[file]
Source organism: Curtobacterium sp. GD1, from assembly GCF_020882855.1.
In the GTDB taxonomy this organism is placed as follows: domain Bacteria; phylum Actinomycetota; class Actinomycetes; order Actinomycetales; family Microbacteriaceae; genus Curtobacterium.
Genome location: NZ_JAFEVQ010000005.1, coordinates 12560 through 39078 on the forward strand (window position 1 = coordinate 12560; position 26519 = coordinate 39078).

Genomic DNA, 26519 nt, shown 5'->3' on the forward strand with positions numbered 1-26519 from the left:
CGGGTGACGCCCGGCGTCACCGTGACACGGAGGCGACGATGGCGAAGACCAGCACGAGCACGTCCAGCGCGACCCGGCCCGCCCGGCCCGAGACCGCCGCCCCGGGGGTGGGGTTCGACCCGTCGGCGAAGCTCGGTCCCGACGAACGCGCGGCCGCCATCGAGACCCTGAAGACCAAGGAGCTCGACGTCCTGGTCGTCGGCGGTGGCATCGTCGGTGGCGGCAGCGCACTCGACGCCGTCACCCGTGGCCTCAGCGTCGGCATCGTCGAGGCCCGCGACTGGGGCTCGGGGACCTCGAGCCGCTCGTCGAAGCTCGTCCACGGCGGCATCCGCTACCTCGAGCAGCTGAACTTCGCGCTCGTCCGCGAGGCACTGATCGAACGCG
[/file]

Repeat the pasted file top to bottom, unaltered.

Source organism: Curtobacterium sp. GD1, from assembly GCF_020882855.1.
In the GTDB taxonomy this organism is placed as follows: domain Bacteria; phylum Actinomycetota; class Actinomycetes; order Actinomycetales; family Microbacteriaceae; genus Curtobacterium.
Genome location: NZ_JAFEVQ010000005.1, coordinates 12560 through 39078 on the forward strand (window position 1 = coordinate 12560; position 26519 = coordinate 39078).

Genomic DNA, 26519 nt, shown 5'->3' on the forward strand with positions numbered 1-26519 from the left:
CGGGTGACGCCCGGCGTCACCGTGACACGGAGGCGACGATGGCGAAGACCAGCACGAGCACGTCCAGCGCGACCCGGCCCGCCCGGCCCGAGACCGCCGCCCCGGGGGTGGGGTTCGACCCGTCGGCGAAGCTCGGTCCCGACGAACGCGCGGCCGCCATCGAGACCCTGAAGACCAAGGAGCTCGACGTCCTGGTCGTCGGCGGTGGCATCGTCGGTGGCGGCAGCGCACTCGACGCCGTCACCCGTGGCCTCAGCGTCGGCATCGTCGAGGCCCGCGACTGGGGCTCGGGGACCTCGAGCCGCTCGTCGAAGCTCGTCCACGGCGGCATCCGCTACCTCGAGCAGCTGAACTTCGCGCTCGTCCGCGAGGCACTGATCGAACGCG